The expected nomination of Vice President Nixon was quickly made by the Republicans in their Chicago convention, and his last minute choice of photogenic U.N. ambassador Henry Cabot Lodge for a running mate quickly met with gratifying approval.  Since the Democrats had charged declines in American power and prestige in Republican years, party speakers tended to evoke images of American greatness and called on their opponents to exhibit increased patriotism.  The Republican platform “Building a Better America,” tried to avoid unduly complacent pointing with pride at the Eisenhower years.  A dramatic convention-eve conference between Nixon and Governor Rockefeller had helped to shape its planks to minimize committee and floor fights.  Senator Barry Goldwater of Arizona, recognized spokesman for classic conservatism, was not entirely appeased, however.  Indeed, the platform was a far cry from those of only a few campaigns back.  Compared to the Democratic document, it was less inclined  to rely on federal as against state power, more concerned with the concept of freedom from government intervention in private matters, less alarmist in assessing national strength, and did not offer as many promises of benefits that would flow from a party victory.        

         Both Democratic and Republican platforms showed the concern of their framers for foreign affairs in general and national defense in particular.  Both platforms opposed admission of Communist China to the U.N., but the Democrats added that they would “welcome any evidence that the Chinese Government is genuinely prepared to create a new relationship based on respect for international obligations….”  Both parties spoke well of the United Nations.  As for the “captive nations” behind the Iron Curtain, both parties displayed sympathy and a willingness to use peaceful means to hasten their day of freedom.  Indeed, in foreign affairs, despite numerous references by the Democratic platform to 7 l/2 years of ineptitude in Republican performance, the platforms were basically similar.  

         In the defense area, the Republicans saw U. S. military might as “second to none,” while the Democrats called for the recasting of military capacity to provide “diversity, balance, and mobility sufficient in quantity and quality to deter both limited and general aggressions.”  The Republicans pointed to the maintenance of peace since Korea; while the Democrats referred to a “missile gap, space gap, limited war gap.”  The length and strength of language in the planks of both parties in this area showed the underlying concern of responsible political leaders for the national safety.

         Planks on labor, agriculture, and social welfare reflected partisan divisions in Congressional voting during the Eisenhower years, although in the civil rights area in particular there was promise of greater federal regulation than legislators of either party had been willing to legislate thus far.  No extensive floor fight on civil rights developed in either convention, but it was widely understood that the strong language of the Democratic platform was unlikely to be reiterated in the national campaigning to come.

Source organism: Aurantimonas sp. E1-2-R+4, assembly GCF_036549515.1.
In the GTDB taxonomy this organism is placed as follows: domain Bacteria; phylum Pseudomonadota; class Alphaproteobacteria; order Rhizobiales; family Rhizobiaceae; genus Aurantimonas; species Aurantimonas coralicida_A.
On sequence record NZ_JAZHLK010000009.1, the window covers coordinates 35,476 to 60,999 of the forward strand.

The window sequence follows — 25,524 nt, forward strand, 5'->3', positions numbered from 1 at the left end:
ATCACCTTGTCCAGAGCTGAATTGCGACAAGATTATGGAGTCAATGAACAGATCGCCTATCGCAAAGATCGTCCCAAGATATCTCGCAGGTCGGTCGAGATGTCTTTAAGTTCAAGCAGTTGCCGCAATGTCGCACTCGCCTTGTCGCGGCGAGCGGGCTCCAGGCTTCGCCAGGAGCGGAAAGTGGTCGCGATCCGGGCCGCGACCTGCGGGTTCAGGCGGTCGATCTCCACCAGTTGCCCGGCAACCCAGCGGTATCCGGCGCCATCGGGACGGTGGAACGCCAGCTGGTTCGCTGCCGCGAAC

Republicans accused the Democrats of having promised, in the welfare area, federal action so extensive as to amount to the “buying” of votes; yet there was nothing new in Democratic Party platform calls for federal action, control, or financing in areas such as housing, health, and aid to depressed areas.  The memory of New Deal and Fair Deal was frequently evoked by Democratic speakers as the campaign progressed.  Eleanor Roosevelt came to Kennedy’s support, and Harry Truman (although absenting himself from his party’s convention) did likewise.  Governor Rockefeller campaigned long hours for the Nixon-Lodge ticket, and Senator Goldwater did so in Southern states.

         In the long and intensive campaigning that began virtually as soon as the conventions adjourned, the four candidates labored daily and nightly with an intensity seldom equaled.  To experts who had once predicted that TV would sound a death knell to barnstorming, this exhibition must have come as a shock.  Nixon traveled over 60,000 miles and visited every state, even going to Alaska the Sunday before election day, and Kennedy covered 75,000 miles while going to 44 states.  Republicans made much of the fact that Senator Johnson largely limited his efforts to his native South, and charged that the Kennedy-Johnson ticket did not see eye-to-eye on civil rights and other matters.   Slips by Lodge (such as a later modified assertion that the Republicans would appoint a Negro to the cabinet), and his indication that he thought parochial schools should receive certain benefits from government, indicated that neither ticket was free of individualism in viewpoint.  Republican handled unimaginatively an argument over American overseas “prestige.”